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United States Court of Appeals, District of Columbia Circuit.


No. 16-7081

Decided: March 14, 2017

Before: HENDERSON and WILKINS, Circuit Judges, and SENTELLE, Senior Circuit Judge. Richard M. Martinez argued the cause for the appellant. Samuel L. Walling, Nathan Cardozo, and Cindy Cohn were with him on brief. Scott A. Gilmore entered an appearance. David Kaye was on brief for the amici curiae United Nations Human Rights Experts in support of the plaintiff-appellant. Thomas R. Snider argued the cause for the appellee. Robert P. Charrow and Laura Metcoff Klaus were with him on brief.

KAREN LECRAFT HENDERSON, Circuit Judge: Plaintiff John Doe—proceeding pseudonymously as “Kidane”—claims he was tricked into downloading a computer program. The program allegedly enabled the Federal Democratic Republic of Ethiopia (Ethiopia) to spy on him from abroad. He wants to sue the Republic of Ethiopia. But foreign states are immune from suit unless an exception to the Foreign Sovereign Immunities Act (FSIA) applies. Kidane invokes the FSIA's exception for noncommercial torts. We conclude his reliance is misplaced. The noncommercial-tort exception abrogates sovereign immunity for a tort occurring entirely in the United States. Kidane, by contrast, alleges a transnational tort. We therefore affirm the district court's dismissal for lack of subject matter jurisdiction.


Now an American citizen, Kidane was born in Ethiopia.1 He obtained asylum in the United States in the early 1990s and has at all relevant times lived in Silver Spring, Maryland. There, he has remained active in the Ethiopian community and has maintained contacts who work to increase awareness of corruption and human rights issues in Ethiopia.

As alleged in the complaint, in late 2012 or early 2013, Kidane opened an attachment to an e-mail he received from an acquaintance. The e-mail had been forwarded and was allegedly sent originally by or on behalf of Ethiopia. Kidane's complaint is silent as to whether the individual who sent Kidane the e-mail was located in the United States but the e-mail's text suggests that individual was located in London. See Am. Compl. Ex. C (“You took your family to London ․”). Once opened, the attachment allegedly infected Kidane's computer with a “clandestine ․ program[ ] known as FinSpy.” Am. Compl. ¶ 4. FinSpy is “a system for monitoring and gathering information from electronic devices, including computers and mobile phones, without the knowledge of the device's user.” Id. ¶ 6. It is “sold exclusively to government agencies.” Id. After installation on Kidane's computer, FinSpy “began ․ recording some, if not all, of the activities undertaken by users of the computer,” whether Kidane or his family members. Id. ¶ 5. It then allegedly communicated with a server in Ethiopia.

Kidane filed suit against Ethiopia, pressing two claims. First, Kidane sought relief under the Wiretap Act, 18 U.S.C. §§ 2510 et seq., which prohibits “any person [from] intentionally intercept[ing] ․ any wire, oral, or electronic communication[,]” id. § 2511(1). Second, Kidane alleged Ethiopia committed the Maryland common law tort of intrusion upon seclusion.

The district court dismissed Kidane's lawsuit in its entirety. Doe v. Fed. Democratic Republic of Ethiopia, 189 F. Supp. 3d 6, 28 (D.D.C. 2016). It first concluded that the relevant Wiretap Act provision could not be enforced via private lawsuit against a foreign government.2 Id. at 12–15. It next dismissed Kidane's state-law claim for lack of subject matter jurisdiction. Id. at 15–28. The district court observed that the FSIA grants all foreign states immunity from suit in American courts, subject to limited enumerated exceptions. Id. at 16. Kidane invoked only one—the noncommercial-tort exception. Id. The district court found that exception inapplicable because the “entire tort” did not occur in the United States, as required.3 Id. at 18–25.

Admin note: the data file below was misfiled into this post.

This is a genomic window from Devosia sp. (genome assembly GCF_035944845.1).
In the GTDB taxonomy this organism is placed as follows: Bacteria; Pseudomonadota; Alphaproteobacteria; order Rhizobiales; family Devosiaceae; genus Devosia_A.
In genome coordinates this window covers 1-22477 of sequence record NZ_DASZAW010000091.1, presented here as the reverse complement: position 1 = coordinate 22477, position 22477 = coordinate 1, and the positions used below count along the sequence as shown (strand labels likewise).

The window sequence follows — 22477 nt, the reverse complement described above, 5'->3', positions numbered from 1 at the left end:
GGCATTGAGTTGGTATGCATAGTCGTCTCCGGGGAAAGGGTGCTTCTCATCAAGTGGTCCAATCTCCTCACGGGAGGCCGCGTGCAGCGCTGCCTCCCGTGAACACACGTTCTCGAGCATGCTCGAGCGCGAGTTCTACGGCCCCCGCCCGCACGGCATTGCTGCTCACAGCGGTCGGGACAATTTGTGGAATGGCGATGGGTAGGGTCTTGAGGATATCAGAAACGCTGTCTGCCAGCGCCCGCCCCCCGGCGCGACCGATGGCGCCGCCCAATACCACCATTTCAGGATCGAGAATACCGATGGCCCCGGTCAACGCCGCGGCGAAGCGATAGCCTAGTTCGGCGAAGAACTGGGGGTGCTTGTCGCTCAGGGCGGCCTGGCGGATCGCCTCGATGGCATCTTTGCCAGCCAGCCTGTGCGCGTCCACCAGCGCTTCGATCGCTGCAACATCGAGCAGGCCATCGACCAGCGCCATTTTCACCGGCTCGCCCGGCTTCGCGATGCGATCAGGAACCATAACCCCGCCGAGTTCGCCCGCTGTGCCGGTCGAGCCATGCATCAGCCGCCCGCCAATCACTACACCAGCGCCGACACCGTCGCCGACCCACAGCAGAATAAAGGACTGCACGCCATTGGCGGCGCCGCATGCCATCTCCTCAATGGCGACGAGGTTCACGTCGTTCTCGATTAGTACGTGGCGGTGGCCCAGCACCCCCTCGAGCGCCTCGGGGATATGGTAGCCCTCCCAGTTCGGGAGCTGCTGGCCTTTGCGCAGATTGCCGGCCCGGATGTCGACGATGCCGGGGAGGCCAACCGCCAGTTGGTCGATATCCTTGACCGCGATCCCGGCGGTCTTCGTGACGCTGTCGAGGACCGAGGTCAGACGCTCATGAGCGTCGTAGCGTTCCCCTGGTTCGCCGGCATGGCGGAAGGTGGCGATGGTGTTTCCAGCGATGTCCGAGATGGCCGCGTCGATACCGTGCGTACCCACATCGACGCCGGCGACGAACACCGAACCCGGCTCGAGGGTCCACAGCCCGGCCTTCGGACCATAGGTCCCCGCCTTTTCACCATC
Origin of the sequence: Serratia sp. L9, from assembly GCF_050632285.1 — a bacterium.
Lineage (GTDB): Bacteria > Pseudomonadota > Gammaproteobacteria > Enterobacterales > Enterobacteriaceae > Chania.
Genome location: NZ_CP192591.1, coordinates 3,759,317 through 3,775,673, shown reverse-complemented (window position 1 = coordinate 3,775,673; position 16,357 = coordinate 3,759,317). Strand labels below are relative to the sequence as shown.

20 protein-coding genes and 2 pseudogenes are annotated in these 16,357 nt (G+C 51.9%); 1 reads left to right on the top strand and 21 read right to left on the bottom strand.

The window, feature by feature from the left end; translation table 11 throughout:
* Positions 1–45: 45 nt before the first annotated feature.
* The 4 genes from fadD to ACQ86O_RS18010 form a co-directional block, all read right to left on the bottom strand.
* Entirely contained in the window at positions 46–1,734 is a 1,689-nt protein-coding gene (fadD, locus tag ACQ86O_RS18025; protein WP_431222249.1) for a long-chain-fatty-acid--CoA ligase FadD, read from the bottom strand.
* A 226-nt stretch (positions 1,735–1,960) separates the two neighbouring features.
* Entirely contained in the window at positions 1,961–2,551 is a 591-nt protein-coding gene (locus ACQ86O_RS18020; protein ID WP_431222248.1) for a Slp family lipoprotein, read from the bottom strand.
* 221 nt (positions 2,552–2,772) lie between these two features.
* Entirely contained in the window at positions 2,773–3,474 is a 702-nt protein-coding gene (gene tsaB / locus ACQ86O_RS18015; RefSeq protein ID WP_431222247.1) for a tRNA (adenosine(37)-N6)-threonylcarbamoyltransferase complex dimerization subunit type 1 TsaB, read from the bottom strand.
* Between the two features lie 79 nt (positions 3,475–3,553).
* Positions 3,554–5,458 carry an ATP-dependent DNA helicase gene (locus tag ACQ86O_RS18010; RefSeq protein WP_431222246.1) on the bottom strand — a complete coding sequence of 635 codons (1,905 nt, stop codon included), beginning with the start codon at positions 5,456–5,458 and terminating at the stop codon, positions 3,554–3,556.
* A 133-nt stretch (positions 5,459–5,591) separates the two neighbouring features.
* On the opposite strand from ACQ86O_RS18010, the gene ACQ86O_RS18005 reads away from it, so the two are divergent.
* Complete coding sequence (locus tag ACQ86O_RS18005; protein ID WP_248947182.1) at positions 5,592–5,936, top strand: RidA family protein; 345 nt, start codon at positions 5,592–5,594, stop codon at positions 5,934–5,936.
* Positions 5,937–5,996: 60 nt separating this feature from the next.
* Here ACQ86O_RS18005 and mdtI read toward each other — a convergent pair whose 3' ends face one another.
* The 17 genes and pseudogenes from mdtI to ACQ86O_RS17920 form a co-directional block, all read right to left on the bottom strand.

On appeal, Kidane challenges both grounds the district court used for dismissal. Each challenge triggers de novo review. Simon v. Republic of Hungary, 812 F.3d 127, 135 (D.C. Cir. 2016); El Paso Nat. Gas Co. v. United States, 750 F.3d 863, 874 (D.C. Cir. 2014). Unlike the district court, we do not reach the question whether the Wiretap Act authorizes a cause of action against Ethiopia for intercepting Kidane's communications. We instead conclude that the FSIA withdraws jurisdiction in toto.

The FSIA is “the ‘sole basis for obtaining jurisdiction over a foreign state in our courts.’ ” Weinstein v. Islamic Republic of Iran, 831 F.3d 470, 478 (D.C. Cir. 2016) (quoting Argentine Republic v. Amerada Hess Shipping Corp., 488 U.S. 428, 434 (1989)). Unless an exception applies, “a foreign state shall be immune from the jurisdiction of the courts of the United States.” 28 U.S.C. § 1604. One of those exceptions is the noncommercial-tort exception. It abrogates immunity from an action involving “personal injury or death, or damage to or loss of property, occurring in the United States and caused by the tortious act or omission of [a] foreign state or of any official or employee of that foreign state while acting within the scope of his office or employment [.]” Id. § 1605(a)(5).4 The phrase “occurring in the United States” is no mere surplusage. “ ‘[T]he entire tort’—including not only the injury but also the act precipitating that injury—must occur in the United States.” Jerez v. Republic of Cuba, 775 F.3d 419, 424 (D.C. Cir. 2014) (quoting Asociacion de Reclamantes v. United Mexican States, 735 F.2d 1517, 1525 (D.C. Cir. 1984)).